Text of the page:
AAP needs to see that members live up to 'clean' image
Yesterday, this paper reported about a south Mumbai store owner wanting to join the Aam Aadmi Party (AAP) and contest the Lok Sabha elections. In the report, AAP’s Maharashtra committee member, Anjali Damania, was quoted as saying, that the party had appealed to people who wanted to contest the forthcoming elections to fill in forms and they will be selected after ‘due’ process.
While AAP’s win and Arvind Kejriwal’s swearing-in as the Delhi chief minister has certainly brought hope for the common man, it is now up to the AAP to look very carefully at all those people who want to use the AAP plank to get into politics.The AAP has delivered on its promise that to change the system, the common man or aam aadmi must get into politics, as standing outside and criticising cannot bring about real change. Yet, one hopes that AAP’s due process of selecting candidates is a thorough vetting of individuals, their past records and motives for joining the party. Not pointing to any individual in particular, the AAP needs to be able to sift the publicity hungry from those who truly want to work for the nation, as the party claims.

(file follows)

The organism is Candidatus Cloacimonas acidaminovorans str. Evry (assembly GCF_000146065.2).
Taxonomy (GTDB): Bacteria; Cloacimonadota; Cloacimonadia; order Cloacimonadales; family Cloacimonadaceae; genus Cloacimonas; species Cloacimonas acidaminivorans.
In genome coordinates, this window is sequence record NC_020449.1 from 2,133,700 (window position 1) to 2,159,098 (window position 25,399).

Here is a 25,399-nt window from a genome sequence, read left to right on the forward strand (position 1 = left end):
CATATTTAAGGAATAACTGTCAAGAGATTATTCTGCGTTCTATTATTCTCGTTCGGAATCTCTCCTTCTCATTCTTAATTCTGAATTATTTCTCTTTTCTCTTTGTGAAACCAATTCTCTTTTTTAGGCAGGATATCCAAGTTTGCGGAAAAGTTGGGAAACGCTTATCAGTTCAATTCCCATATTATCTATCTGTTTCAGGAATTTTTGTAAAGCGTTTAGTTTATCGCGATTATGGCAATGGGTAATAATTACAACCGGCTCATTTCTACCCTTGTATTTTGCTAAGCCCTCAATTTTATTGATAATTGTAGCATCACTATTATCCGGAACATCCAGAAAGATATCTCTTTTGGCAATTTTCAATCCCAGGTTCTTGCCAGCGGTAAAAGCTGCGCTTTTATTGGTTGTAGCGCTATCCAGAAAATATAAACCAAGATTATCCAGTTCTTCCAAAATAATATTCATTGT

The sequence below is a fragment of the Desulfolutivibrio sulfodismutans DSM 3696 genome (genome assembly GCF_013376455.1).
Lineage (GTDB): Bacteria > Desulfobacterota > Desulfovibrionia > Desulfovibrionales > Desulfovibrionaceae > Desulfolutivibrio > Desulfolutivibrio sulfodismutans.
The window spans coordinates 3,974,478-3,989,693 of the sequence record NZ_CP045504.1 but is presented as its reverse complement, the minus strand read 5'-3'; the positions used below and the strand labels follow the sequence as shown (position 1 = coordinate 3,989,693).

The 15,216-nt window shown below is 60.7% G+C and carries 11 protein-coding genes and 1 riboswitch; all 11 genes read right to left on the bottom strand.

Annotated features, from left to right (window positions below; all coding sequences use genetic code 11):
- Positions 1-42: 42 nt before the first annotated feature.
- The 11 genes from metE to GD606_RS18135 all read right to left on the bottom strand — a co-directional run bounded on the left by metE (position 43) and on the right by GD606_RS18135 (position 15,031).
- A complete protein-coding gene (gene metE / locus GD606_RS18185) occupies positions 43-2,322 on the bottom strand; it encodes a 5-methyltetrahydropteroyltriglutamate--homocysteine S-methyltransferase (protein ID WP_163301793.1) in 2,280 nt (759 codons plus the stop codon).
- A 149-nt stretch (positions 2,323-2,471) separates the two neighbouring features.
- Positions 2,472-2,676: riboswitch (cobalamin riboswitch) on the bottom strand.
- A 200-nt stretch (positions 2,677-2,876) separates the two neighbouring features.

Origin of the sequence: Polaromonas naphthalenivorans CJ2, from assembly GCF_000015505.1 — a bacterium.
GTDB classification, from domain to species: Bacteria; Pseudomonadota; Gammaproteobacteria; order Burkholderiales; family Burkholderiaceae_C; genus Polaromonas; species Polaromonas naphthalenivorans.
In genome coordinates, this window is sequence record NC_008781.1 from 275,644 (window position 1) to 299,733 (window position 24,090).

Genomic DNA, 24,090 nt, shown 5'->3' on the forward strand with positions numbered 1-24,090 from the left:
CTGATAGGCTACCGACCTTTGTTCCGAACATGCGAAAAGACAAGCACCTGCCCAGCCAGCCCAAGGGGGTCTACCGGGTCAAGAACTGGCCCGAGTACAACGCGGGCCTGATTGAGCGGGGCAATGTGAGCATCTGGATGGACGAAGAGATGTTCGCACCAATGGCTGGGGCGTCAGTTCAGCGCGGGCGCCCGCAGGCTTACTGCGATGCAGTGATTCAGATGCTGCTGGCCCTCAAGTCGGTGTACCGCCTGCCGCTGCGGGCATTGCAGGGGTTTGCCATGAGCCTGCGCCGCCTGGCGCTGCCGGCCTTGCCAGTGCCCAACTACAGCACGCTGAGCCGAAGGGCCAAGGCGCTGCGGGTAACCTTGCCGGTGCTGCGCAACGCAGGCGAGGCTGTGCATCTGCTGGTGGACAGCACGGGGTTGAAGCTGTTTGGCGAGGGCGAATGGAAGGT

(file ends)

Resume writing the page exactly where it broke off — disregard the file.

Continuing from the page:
AAP must have a clear vetting system for its candidates to make this happen. They need to check very carefully past antecedents and records of all those wishing to join the party and also keep in mind that being a ‘common man’ is not an automatic ticket to the party or, in fact, a common man may not necessarily be a ‘clean man’. The party needs to probe in some depth as to why people want to join the party. The AAP’s well-intentioned plank for the common man purpose might boomerang, if there are too many questions about new party members or candidates.
There is also a danger of it being reduced to ridicule, if those in the party cannot really govern or know enough to be able to work at that level. Good intentions, however honourable, may not ensure success at this level, because the party is a significant player on the political stage. Most of all, it needs to see that members live up to the ‘clean’ image it has based itself on, as more than anything, it is the corruption-free ideology that has touched the pulse of the people. Choose wisely and well, AAP.